I opt for an arts and entertainment release. Going to a minor league sporting event in downtown Rochester is always a fun time, no matter the weather! I’d also go to the Little to see a documentary or Oscar-nominated film. And of course, I’d try to find an open mic night at Boulder so I could go and play some Dashboard Confessional and Third Eye Blind covers!

What is your favorite Rochester memory?

Back in 2013, I was so thrilled to learn that they were doing an event called Frozen Frontier at Frontier Field! They put an ice rink on Frontier Field for an outdoor hockey game. It was the greatest sporting event I’ve ever attended in my entire life! It was the Amerks versus the Lake Erie Monsters, and the Amerks won in an overtime shootout! The greatest comeback victory I’ve ever seen. Snow was falling, you could see Kodak in the distance, and it was just such an iconic Rochester moment.

What makes Rochester unique?

For a city of its size, no city has more to do! In the summer, it’s an endless banquet of festivals! There’s Lilac Fest, Jazz Fest, Corn Hill, Park Ave Fest, Clothesline, and Fringe Fest! Plus, the Rochester Marathon too. There are endless festivities!

What do you think could be improved?

It would be nice for Rochester to become more biker-friendly, so more people can make use of human-powered vehicles! We have bike lanes on South Ave and the Genesee Trailway is nice, but it would be awesome to see an innovative push towards bicycle community!

What made you decide to go on an epic series of through-hikes in the U.S. and New Zealand?

I did some math and realized that instead of buying my first-ever car, that money I had earmarked for such a major purchase could be used to go on a life-changing adventure! So I finished my master’s degree, left my job, and hiked the Pacific Crest Trail, the Te Araroa Trail, and the Appalachian Trail!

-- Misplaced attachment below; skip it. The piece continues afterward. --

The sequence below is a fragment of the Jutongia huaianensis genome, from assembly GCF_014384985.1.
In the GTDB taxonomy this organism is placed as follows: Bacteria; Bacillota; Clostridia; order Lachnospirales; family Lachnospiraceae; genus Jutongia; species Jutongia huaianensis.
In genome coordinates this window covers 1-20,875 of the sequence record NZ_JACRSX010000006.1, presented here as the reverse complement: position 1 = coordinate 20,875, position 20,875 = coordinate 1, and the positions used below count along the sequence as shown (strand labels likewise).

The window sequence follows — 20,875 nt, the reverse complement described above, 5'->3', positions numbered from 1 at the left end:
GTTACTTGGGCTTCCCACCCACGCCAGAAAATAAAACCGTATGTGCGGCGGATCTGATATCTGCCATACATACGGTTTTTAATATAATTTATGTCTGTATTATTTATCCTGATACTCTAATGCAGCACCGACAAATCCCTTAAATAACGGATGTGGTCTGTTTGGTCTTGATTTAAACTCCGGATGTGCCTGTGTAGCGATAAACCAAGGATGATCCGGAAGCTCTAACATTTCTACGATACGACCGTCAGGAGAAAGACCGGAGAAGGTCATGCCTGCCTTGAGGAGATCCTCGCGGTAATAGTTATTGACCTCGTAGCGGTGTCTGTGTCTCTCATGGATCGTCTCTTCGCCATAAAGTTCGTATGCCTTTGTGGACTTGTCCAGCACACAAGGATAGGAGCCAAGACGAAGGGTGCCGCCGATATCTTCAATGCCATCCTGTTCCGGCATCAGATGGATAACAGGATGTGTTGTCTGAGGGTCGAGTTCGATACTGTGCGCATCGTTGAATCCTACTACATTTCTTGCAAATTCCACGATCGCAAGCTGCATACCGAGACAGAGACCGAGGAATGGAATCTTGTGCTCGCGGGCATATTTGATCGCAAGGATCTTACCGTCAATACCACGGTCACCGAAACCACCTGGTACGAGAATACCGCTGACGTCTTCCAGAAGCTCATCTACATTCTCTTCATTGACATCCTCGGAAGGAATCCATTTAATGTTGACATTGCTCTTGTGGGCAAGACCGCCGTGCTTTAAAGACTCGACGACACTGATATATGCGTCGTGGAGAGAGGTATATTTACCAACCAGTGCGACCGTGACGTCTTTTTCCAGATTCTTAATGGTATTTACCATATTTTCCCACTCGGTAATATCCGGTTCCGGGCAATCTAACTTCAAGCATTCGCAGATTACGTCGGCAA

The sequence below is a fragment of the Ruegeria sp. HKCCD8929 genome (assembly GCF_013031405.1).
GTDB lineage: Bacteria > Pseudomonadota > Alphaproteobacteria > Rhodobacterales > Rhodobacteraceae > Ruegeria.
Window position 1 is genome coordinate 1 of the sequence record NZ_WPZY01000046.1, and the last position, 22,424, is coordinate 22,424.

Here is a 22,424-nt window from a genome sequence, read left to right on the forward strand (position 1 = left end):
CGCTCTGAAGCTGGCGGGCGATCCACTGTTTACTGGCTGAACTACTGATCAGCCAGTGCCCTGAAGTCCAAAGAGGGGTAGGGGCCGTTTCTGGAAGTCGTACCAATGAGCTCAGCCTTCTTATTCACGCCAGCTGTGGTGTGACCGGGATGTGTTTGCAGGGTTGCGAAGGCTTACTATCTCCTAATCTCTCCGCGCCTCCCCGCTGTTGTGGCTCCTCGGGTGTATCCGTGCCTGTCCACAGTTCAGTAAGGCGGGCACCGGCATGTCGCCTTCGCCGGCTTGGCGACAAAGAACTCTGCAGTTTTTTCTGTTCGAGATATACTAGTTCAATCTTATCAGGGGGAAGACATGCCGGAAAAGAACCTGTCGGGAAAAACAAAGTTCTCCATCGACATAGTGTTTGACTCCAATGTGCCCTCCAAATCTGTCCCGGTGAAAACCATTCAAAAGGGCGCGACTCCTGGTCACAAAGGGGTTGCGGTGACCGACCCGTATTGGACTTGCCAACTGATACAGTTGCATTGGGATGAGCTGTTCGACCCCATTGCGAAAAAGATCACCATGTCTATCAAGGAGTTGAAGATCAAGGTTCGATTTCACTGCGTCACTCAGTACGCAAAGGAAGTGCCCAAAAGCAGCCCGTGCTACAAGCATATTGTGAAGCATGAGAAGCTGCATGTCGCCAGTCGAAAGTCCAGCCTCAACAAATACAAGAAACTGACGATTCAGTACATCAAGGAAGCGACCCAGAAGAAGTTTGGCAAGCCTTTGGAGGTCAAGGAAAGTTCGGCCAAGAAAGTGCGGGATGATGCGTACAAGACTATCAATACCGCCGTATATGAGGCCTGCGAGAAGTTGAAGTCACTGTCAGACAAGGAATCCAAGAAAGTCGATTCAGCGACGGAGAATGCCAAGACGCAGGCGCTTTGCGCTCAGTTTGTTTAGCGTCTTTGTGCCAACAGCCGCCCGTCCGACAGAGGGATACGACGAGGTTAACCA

Did you miss anything about Rochester while you were on the trail?

I desperately missed the food here! Rochester has unbelievably good food and variety. I missed the Gate House, Jine’s, Magnolia’s, Sticky Lips, and Pellegrino’s. What I would’ve given for a Pellegrino’s sub on the trail!

What was the first thing you ate when you went back to Rochester?

When I got back this summer, I went straight to Magnolia’s and had a panini! It was awesome.

Any advice for someone who wants to give through-hiking a try?

Start with a manageable backpacking trip somewhere nearby, like the Catskills or the Adirondacks. Set an arbitrary goal—it can be anything! Seriously! Get from Point A to Point B, and enjoy the reckless confidence that comes with completing your journey!

What did you learn from your hiking adventure?

I learned how valuable our wilderness areas are. The Adirondack Park contains 80% of all wilderness areas in the Northeastern United States. We really need to protect the few wild and open spaces that remain in our country.

How can Rochesterians get involved in helping preserve the wilderness we have right here in New York State?

You can meet me on November 28th at 7pm at RIT’s Louise Slaughter Hall for the Adirondack Park Agency’s Boreas Ponds land classification meeting. We need supporters of all wilderness to vocalize their desire to preserve this magnificent piece of our state.

Tyler Socash is an epic hiker and wilderness advocate who has hiked Pacific Crest Trail, the Te Araroa Trail in New Zealand, and the Appalachian Trail. Want to be an advocate for the natural beauty of New York? Attend the Boreas Ponds Classification Hearing and lend your voice. Check out more of Tyler's perspective and awesome hikes on our Instagram.